Wednesday, 5 May 2010

The Advantage of Vintage?

We all have clothes languishing in our wardrobes which we haven't shown much love to of late. Not because there's anything wrong with them, but because we're simply tired of wearing the same old thing over and over again. That's why fashion keeps changing: because our taste does. But what may look old and past its sell-by-date to one, may be given a new lease of life in the hands of someone new.

Enter ASOS - leading online clothing retailer which reported a 38% annual rise in sales for the year ended in March 2010 and which has a 5 year plan to become a £1 billion business - and its plan to launch an online marketplace allowing customers to recycle their wardrobes, and businesses the opportunity to shift unsold stock.

Hot on the heels of eBay which recently launched its dedicated "fashion only" site, ASOS' new marketplace is being hailed as an environmentally friendly way for customers to get rid of old clothing - and to make some money in the process. Details are limited, but an article in The FT yesterday suggested that prices will be fixed rather than determined by auction and that no luxury brand goods can be sold.

ASOS' level of involvement at this stage is unclear. Will it simply provide the platform and then sit back as customers buy and sell between themselves? or will ASOS take a far more "hands on" approach, helping customers to determine (or even dictating) the price at which goods will be sold? News reports suggest that ASOS' involvement will be more than minimal as ASOS has already indicated that it will also carry out security checks and will screen potential businesses wanting to sell their goods through ASOS' new platform.

The prohibition on sales of second hand luxury branded goods is a sensible one to reduce the risk of sales of counterfeit goods and parallel imports. It should also reduce the level of monitoring which ASOS will need to carry out of what is being sold on its site to make sure that ASOS is not at risk of being sued for faciliating the sale of counterfeits and parallels. Whether or not the policy will work in practice - and how ASOS plan to police it - remains to be seen.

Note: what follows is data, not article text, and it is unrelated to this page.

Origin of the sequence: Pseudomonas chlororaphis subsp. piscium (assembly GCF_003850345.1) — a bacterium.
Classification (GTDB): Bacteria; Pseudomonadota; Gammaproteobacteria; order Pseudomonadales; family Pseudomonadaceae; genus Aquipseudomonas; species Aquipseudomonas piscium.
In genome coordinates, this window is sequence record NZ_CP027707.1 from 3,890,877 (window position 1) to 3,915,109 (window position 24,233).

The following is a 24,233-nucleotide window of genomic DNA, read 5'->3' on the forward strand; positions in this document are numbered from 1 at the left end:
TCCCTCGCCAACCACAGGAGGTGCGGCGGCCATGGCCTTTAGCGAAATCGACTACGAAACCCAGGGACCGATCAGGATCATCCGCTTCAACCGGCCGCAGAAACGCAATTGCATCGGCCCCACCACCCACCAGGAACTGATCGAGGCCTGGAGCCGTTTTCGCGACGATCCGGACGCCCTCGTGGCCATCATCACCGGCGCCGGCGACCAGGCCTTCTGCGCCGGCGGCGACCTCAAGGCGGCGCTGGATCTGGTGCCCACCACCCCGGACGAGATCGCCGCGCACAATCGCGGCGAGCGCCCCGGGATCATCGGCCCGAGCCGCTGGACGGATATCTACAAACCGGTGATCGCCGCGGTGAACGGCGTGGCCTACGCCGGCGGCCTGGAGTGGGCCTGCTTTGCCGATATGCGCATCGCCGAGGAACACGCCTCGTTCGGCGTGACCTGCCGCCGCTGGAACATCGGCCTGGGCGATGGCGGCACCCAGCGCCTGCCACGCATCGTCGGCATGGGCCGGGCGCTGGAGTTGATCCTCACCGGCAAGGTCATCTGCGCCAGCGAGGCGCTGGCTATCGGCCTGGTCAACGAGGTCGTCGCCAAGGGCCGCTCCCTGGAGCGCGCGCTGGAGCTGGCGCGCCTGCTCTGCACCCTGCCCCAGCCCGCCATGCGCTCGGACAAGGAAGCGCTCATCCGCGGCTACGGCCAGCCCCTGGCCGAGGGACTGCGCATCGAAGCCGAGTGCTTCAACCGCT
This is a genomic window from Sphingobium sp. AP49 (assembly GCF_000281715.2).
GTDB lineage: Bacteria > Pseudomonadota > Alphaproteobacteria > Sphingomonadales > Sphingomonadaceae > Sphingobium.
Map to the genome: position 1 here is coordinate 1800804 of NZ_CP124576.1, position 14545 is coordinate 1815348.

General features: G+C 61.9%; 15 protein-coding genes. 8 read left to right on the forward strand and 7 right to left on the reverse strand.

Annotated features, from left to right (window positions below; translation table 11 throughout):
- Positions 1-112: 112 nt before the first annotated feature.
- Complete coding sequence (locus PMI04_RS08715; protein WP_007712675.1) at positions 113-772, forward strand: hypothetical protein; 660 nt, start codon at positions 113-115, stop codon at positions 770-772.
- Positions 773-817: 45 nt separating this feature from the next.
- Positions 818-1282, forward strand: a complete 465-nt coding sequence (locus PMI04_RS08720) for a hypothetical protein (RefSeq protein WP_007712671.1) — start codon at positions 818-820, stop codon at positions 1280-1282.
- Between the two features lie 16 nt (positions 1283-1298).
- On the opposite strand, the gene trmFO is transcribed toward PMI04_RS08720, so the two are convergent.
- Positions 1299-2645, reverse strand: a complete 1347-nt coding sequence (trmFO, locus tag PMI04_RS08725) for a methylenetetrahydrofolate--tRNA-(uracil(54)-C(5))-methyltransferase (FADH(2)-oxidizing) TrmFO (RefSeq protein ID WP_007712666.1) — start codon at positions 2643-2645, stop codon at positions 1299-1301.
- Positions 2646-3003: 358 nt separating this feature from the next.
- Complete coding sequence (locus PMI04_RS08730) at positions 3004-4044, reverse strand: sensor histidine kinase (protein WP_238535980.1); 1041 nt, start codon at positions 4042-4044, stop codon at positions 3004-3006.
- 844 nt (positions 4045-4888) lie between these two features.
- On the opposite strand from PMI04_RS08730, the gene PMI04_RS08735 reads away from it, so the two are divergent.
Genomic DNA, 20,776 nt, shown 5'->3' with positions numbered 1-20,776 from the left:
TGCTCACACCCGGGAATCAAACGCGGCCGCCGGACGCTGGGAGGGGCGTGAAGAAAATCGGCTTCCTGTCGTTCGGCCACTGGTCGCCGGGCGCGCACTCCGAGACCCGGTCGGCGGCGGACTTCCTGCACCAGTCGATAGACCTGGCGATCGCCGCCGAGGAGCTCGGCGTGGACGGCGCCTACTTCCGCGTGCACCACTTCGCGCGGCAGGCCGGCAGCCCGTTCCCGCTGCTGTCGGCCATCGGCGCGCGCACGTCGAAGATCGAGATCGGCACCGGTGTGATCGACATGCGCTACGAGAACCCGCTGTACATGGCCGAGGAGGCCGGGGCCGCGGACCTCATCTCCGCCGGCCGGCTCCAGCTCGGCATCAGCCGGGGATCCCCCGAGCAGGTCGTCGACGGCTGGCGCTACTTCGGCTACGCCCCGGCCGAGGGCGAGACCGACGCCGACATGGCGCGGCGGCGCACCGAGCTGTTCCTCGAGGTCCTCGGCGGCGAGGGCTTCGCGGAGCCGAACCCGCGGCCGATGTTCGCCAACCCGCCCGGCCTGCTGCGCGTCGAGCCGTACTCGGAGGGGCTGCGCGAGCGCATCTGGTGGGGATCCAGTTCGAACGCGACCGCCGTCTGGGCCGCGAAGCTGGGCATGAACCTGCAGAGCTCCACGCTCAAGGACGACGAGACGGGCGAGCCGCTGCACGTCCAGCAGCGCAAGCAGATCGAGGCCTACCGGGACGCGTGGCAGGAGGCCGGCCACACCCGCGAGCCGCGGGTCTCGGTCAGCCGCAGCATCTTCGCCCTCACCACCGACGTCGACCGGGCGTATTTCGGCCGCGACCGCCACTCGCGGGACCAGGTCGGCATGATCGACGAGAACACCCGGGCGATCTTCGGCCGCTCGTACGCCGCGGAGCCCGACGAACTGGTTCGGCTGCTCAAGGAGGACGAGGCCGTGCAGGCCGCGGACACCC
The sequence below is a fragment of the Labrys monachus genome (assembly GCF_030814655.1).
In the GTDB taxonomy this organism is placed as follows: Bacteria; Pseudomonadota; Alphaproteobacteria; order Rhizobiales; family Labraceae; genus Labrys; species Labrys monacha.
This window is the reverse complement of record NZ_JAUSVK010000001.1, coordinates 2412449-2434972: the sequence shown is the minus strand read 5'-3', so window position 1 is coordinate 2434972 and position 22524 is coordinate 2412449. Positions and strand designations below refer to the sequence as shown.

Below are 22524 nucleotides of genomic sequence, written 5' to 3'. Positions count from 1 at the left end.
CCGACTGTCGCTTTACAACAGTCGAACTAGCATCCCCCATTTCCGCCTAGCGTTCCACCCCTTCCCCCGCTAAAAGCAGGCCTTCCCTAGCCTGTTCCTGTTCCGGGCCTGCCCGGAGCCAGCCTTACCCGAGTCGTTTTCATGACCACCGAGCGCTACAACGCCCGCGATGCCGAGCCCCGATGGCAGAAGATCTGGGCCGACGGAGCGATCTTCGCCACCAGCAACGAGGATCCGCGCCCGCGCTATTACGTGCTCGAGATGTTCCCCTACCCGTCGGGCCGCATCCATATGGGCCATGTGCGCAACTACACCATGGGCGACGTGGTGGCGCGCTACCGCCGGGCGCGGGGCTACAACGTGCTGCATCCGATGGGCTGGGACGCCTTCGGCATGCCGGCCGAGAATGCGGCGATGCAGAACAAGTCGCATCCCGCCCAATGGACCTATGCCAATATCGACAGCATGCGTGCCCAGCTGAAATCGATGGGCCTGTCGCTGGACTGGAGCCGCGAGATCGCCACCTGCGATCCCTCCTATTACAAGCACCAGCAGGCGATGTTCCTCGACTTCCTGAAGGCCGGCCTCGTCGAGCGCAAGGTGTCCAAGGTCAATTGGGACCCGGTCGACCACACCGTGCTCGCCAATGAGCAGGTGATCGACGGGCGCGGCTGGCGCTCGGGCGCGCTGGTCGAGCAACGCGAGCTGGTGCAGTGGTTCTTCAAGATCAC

The idea of an online marketplace for consumers (and not just businesses) to sell clothing is a good one and may be one of the reasons for which ASOS' Chief Executive Nick Robertson is one of seven people shortlisted for the New Media Age award for the "Greatest Individual Contribution to New Media" in the 2010 NMA Effectiveness Awards.

Whilst Fashionista is a fan of green initiatives, she can't help but wonder whether charity shops are going to miss out on much needed donations as a result.

Monday, 3 May 2010

10:10 enters the world of fashion

Fashionista has been a fan of 10:10, the campaign to reduce UK emissions by 10% in 2010, ever since its launch in autumn 2009. From the beginning, 10:10 tags have been given out, and Fashionista is excited to read that one of her favourite designers, Vivienne Westwood is also proudly wearing her 10:10 tag - as are Jo Wood and Sara Cox.

The tags have an interesting story - they are made out of a retired Boeing 747 jumbo jet that was forced to make an emergency landing in Jakarta following a flight through volcanic ash over Indonesia as all its four engines failed almost simultaneously. So it is not just a recycled item with an interesting history but it almost embodies the effects of climate change and it's dangerous consequences.